Warning Signs of Immediate Risk

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People who are considering suicide often display warning signs. You should be especially alert for imminent warning signs such as:

  • A suicide attempt or act of self-harm
  • Talking about suicide or death
  • Direct verbal cues, such as “I wish I were dead” and “I’m going to end it all”
  • Indirect verbal cues, such as “What’s the point of living?” “Soon you won’t have to worry about me,” and “Who cares if I’m dead, anyway?”
  • Isolating him or herself from friends and family
  • Expressing the belief that life is meaningless or hopeless
  • Giving away cherished possessions
  • Exhibiting a sudden and unexplained improvement in mood after being depressed or withdrawn
  • Neglecting his or her appearance and hygiene
  • Looking for a way to kill oneself
  • Talking about feeling trapped or in unbearable pain
  • Talking about being a burden to others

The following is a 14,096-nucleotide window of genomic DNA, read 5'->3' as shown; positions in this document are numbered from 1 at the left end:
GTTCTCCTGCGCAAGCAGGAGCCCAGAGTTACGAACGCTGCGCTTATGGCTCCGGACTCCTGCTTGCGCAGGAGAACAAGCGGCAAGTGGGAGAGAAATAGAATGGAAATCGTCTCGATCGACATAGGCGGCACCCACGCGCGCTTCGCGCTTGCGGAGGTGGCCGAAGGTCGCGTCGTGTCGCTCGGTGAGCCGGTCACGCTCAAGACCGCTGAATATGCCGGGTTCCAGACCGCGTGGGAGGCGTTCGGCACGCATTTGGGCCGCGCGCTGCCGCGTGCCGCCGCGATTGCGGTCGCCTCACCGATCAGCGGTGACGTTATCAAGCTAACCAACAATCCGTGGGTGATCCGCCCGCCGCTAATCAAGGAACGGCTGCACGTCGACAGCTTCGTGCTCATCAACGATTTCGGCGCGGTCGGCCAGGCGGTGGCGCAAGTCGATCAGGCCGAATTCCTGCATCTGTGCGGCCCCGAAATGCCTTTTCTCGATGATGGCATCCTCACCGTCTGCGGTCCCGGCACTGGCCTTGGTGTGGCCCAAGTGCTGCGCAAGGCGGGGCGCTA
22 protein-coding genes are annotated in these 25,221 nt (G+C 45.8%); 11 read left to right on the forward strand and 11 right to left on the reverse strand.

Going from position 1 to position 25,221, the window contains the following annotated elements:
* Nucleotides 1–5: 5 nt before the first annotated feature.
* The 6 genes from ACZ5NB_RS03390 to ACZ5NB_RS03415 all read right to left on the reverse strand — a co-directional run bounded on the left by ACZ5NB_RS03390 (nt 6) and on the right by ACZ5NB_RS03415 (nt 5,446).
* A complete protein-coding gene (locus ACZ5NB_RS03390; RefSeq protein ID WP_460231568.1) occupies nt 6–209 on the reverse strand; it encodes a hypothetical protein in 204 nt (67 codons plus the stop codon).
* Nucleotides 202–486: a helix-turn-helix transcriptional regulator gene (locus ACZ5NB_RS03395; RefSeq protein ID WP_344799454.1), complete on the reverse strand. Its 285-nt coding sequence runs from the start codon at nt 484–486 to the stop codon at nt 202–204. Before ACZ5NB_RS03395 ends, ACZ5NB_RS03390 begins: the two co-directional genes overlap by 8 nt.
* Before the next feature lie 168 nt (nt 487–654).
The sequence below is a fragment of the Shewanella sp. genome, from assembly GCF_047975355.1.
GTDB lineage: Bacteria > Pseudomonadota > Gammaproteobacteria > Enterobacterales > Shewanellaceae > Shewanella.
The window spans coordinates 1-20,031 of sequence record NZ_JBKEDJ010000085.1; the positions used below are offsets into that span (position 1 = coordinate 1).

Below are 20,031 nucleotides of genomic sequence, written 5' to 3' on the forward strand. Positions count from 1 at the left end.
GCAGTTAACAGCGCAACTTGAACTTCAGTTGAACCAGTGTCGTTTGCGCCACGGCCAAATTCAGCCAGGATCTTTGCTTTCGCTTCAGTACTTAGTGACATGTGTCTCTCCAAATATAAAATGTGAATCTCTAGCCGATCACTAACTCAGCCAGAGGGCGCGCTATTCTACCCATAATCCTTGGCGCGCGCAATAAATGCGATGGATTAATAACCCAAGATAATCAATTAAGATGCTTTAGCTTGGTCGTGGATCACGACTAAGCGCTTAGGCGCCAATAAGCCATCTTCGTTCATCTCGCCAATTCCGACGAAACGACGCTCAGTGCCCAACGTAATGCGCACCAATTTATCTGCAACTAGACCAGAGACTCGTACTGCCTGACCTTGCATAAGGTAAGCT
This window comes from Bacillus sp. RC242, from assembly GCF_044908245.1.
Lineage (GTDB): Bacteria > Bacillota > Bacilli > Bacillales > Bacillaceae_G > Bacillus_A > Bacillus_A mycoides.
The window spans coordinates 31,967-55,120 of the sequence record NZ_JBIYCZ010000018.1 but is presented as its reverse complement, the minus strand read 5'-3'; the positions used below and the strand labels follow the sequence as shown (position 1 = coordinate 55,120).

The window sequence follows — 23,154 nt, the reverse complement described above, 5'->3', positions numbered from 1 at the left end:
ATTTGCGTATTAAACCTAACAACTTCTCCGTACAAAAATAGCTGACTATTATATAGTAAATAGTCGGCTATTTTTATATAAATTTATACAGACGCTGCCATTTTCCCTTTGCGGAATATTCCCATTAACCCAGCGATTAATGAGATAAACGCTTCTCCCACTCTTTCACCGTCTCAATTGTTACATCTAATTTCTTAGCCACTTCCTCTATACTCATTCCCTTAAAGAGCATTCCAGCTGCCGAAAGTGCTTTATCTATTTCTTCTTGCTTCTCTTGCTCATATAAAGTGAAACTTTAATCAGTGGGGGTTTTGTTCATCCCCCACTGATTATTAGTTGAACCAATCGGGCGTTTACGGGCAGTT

• Increasing the use of alcohol or drugs
  • Acting anxious or agitated
  • Behaving recklessly
  • Sleeping too little or too much
  • Showing rage or talking about seeking revenge
  • Displaying extreme mood swings

These signs are especially critical if the person has a history of psychiatric disorder or serious psychological problem, is abusing alcohol/drugs, has previously attempted suicide or has had a suicide in the family.

Young people who have experienced the suicide (or other violent or sudden death) of a friend, peer, or celebrity role model should also be taken very seriously if they display warning signs of suicide.

Some people might show none of these signs or only show them in very subtle ways while others might show some of these signs but are coping. It is important to treat each person and their circumstances as individual and unique. The more warning signs there are, the higher the risk.

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